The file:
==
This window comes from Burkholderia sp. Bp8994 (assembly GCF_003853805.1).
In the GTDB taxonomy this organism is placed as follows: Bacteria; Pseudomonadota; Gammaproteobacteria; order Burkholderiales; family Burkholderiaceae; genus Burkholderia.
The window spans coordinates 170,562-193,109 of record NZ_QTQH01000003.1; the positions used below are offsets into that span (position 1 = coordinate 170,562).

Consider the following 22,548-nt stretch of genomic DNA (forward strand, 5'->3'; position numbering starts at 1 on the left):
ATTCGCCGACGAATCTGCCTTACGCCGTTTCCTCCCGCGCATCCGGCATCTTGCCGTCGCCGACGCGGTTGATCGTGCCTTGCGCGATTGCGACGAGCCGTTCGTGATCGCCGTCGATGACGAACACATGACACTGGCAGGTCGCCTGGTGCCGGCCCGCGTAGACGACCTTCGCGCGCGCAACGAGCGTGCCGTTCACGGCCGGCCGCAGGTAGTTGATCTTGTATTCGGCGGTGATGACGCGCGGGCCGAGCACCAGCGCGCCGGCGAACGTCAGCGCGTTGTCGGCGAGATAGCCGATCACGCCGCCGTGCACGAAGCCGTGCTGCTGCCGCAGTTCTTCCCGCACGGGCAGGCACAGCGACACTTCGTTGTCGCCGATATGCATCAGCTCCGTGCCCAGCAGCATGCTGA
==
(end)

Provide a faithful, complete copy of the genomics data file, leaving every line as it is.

This window comes from Burkholderia sp. Bp8994 (assembly GCF_003853805.1).
In the GTDB taxonomy this organism is placed as follows: Bacteria; Pseudomonadota; Gammaproteobacteria; order Burkholderiales; family Burkholderiaceae; genus Burkholderia.
The window spans coordinates 170,562-193,109 of record NZ_QTQH01000003.1; the positions used below are offsets into that span (position 1 = coordinate 170,562).

Consider the following 22,548-nt stretch of genomic DNA (forward strand, 5'->3'; position numbering starts at 1 on the left):
ATTCGCCGACGAATCTGCCTTACGCCGTTTCCTCCCGCGCATCCGGCATCTTGCCGTCGCCGACGCGGTTGATCGTGCCTTGCGCGATTGCGACGAGCCGTTCGTGATCGCCGTCGATGACGAACACATGACACTGGCAGGTCGCCTGGTGCCGGCCCGCGTAGACGACCTTCGCGCGCGCAACGAGCGTGCCGTTCACGGCCGGCCGCAGGTAGTTGATCTTGTATTCGGCGGTGATGACGCGCGGGCCGAGCACCAGCGCGCCGGCGAACGTCAGCGCGTTGTCGGCGAGATAGCCGATCACGCCGCCGTGCACGAAGCCGTGCTGCTGCCGCAGTTCTTCCCGCACGGGCAGGCACAGCGACACTTCGTTGTCGCCGATATGCATCAGCTCCGTGCCCAGCAGCATGCTGA